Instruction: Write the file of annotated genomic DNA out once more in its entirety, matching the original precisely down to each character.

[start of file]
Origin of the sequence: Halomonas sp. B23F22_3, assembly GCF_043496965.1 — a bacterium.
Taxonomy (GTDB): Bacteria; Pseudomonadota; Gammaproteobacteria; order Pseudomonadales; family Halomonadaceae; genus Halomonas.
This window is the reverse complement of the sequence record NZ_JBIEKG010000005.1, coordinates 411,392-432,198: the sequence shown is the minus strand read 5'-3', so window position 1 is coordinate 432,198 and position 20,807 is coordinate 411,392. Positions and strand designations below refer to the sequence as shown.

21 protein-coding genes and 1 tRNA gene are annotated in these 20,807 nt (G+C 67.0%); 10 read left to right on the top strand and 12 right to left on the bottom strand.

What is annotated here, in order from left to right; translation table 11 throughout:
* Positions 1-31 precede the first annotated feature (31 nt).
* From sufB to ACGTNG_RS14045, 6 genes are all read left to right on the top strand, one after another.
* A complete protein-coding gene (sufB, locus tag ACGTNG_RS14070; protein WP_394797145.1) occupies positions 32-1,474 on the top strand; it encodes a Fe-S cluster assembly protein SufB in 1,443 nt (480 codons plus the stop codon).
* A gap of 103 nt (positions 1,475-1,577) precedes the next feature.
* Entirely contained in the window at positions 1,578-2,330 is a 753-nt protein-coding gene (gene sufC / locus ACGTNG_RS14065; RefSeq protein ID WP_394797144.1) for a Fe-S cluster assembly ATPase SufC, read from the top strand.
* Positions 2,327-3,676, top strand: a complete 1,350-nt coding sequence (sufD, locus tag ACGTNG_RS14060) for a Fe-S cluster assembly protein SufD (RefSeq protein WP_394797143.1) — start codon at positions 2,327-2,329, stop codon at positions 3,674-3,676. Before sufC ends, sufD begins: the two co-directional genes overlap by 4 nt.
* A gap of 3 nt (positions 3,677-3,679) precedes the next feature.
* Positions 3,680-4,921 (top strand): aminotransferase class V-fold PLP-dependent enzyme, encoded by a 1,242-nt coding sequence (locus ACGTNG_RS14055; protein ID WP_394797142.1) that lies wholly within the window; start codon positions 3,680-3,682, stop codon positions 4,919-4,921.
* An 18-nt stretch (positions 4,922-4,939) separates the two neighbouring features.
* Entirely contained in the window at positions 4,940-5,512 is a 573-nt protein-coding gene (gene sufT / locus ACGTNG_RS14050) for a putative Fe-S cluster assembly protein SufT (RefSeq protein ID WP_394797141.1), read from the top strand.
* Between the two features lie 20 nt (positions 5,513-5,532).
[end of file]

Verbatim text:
Origin of the sequence: Halomonas sp. B23F22_3, assembly GCF_043496965.1 — a bacterium.
Taxonomy (GTDB): Bacteria; Pseudomonadota; Gammaproteobacteria; order Pseudomonadales; family Halomonadaceae; genus Halomonas.
This window is the reverse complement of the sequence record NZ_JBIEKG010000005.1, coordinates 411,392-432,198: the sequence shown is the minus strand read 5'-3', so window position 1 is coordinate 432,198 and position 20,807 is coordinate 411,392. Positions and strand designations below refer to the sequence as shown.

21 protein-coding genes and 1 tRNA gene are annotated in these 20,807 nt (G+C 67.0%); 10 read left to right on the top strand and 12 right to left on the bottom strand.

What is annotated here, in order from left to right; translation table 11 throughout:
* Positions 1-31 precede the first annotated feature (31 nt).
* From sufB to ACGTNG_RS14045, 6 genes are all read left to right on the top strand, one after another.
* A complete protein-coding gene (sufB, locus tag ACGTNG_RS14070; protein WP_394797145.1) occupies positions 32-1,474 on the top strand; it encodes a Fe-S cluster assembly protein SufB in 1,443 nt (480 codons plus the stop codon).
* A gap of 103 nt (positions 1,475-1,577) precedes the next feature.
* Entirely contained in the window at positions 1,578-2,330 is a 753-nt protein-coding gene (gene sufC / locus ACGTNG_RS14065; RefSeq protein ID WP_394797144.1) for a Fe-S cluster assembly ATPase SufC, read from the top strand.
* Positions 2,327-3,676, top strand: a complete 1,350-nt coding sequence (sufD, locus tag ACGTNG_RS14060) for a Fe-S cluster assembly protein SufD (RefSeq protein WP_394797143.1) — start codon at positions 2,327-2,329, stop codon at positions 3,674-3,676. Before sufC ends, sufD begins: the two co-directional genes overlap by 4 nt.
* A gap of 3 nt (positions 3,677-3,679) precedes the next feature.
* Positions 3,680-4,921 (top strand): aminotransferase class V-fold PLP-dependent enzyme, encoded by a 1,242-nt coding sequence (locus ACGTNG_RS14055; protein ID WP_394797142.1) that lies wholly within the window; start codon positions 3,680-3,682, stop codon positions 4,919-4,921.
* An 18-nt stretch (positions 4,922-4,939) separates the two neighbouring features.
* Entirely contained in the window at positions 4,940-5,512 is a 573-nt protein-coding gene (gene sufT / locus ACGTNG_RS14050) for a putative Fe-S cluster assembly protein SufT (RefSeq protein ID WP_394797141.1), read from the top strand.
* Between the two features lie 20 nt (positions 5,513-5,532).